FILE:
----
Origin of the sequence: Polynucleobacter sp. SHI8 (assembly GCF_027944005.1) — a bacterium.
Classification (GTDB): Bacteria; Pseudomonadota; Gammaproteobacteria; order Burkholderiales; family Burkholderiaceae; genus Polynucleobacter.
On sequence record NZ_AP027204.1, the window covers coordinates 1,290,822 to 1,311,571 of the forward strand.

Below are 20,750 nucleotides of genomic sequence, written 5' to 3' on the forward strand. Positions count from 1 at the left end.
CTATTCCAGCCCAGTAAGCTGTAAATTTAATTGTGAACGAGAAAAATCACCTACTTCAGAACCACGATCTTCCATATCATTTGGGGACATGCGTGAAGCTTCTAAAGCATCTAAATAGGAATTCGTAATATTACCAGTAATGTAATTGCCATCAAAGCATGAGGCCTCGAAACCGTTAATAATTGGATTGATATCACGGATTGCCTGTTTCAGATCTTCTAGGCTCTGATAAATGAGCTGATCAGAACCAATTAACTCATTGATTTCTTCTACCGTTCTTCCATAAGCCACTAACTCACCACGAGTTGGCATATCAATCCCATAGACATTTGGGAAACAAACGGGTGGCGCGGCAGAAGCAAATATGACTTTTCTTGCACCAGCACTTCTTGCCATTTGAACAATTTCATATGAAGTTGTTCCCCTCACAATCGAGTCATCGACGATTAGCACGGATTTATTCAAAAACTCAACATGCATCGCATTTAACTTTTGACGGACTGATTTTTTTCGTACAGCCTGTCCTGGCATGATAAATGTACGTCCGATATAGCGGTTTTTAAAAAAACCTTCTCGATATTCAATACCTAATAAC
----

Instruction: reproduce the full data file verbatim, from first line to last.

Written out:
Origin of the sequence: Polynucleobacter sp. SHI8 (assembly GCF_027944005.1) — a bacterium.
Classification (GTDB): Bacteria; Pseudomonadota; Gammaproteobacteria; order Burkholderiales; family Burkholderiaceae; genus Polynucleobacter.
On sequence record NZ_AP027204.1, the window covers coordinates 1,290,822 to 1,311,571 of the forward strand.

Below are 20,750 nucleotides of genomic sequence, written 5' to 3' on the forward strand. Positions count from 1 at the left end.
CTATTCCAGCCCAGTAAGCTGTAAATTTAATTGTGAACGAGAAAAATCACCTACTTCAGAACCACGATCTTCCATATCATTTGGGGACATGCGTGAAGCTTCTAAAGCATCTAAATAGGAATTCGTAATATTACCAGTAATGTAATTGCCATCAAAGCATGAGGCCTCGAAACCGTTAATAATTGGATTGATATCACGGATTGCCTGTTTCAGATCTTCTAGGCTCTGATAAATGAGCTGATCAGAACCAATTAACTCATTGATTTCTTCTACCGTTCTTCCATAAGCCACTAACTCACCACGAGTTGGCATATCAATCCCATAGACATTTGGGAAACAAACGGGTGGCGCGGCAGAAGCAAATATGACTTTTCTTGCACCAGCACTTCTTGCCATTTGAACAATTTCATATGAAGTTGTTCCCCTCACAATCGAGTCATCGACGATTAGCACGGATTTATTCAAAAACTCAACATGCATCGCATTTAACTTTTGACGGACTGATTTTTTTCGTACAGCCTGTCCTGGCATGATAAATGTACGTCCGATATAGCGGTTTTTAAAAAAACCTTCTCGATATTCAATACCTAATAAC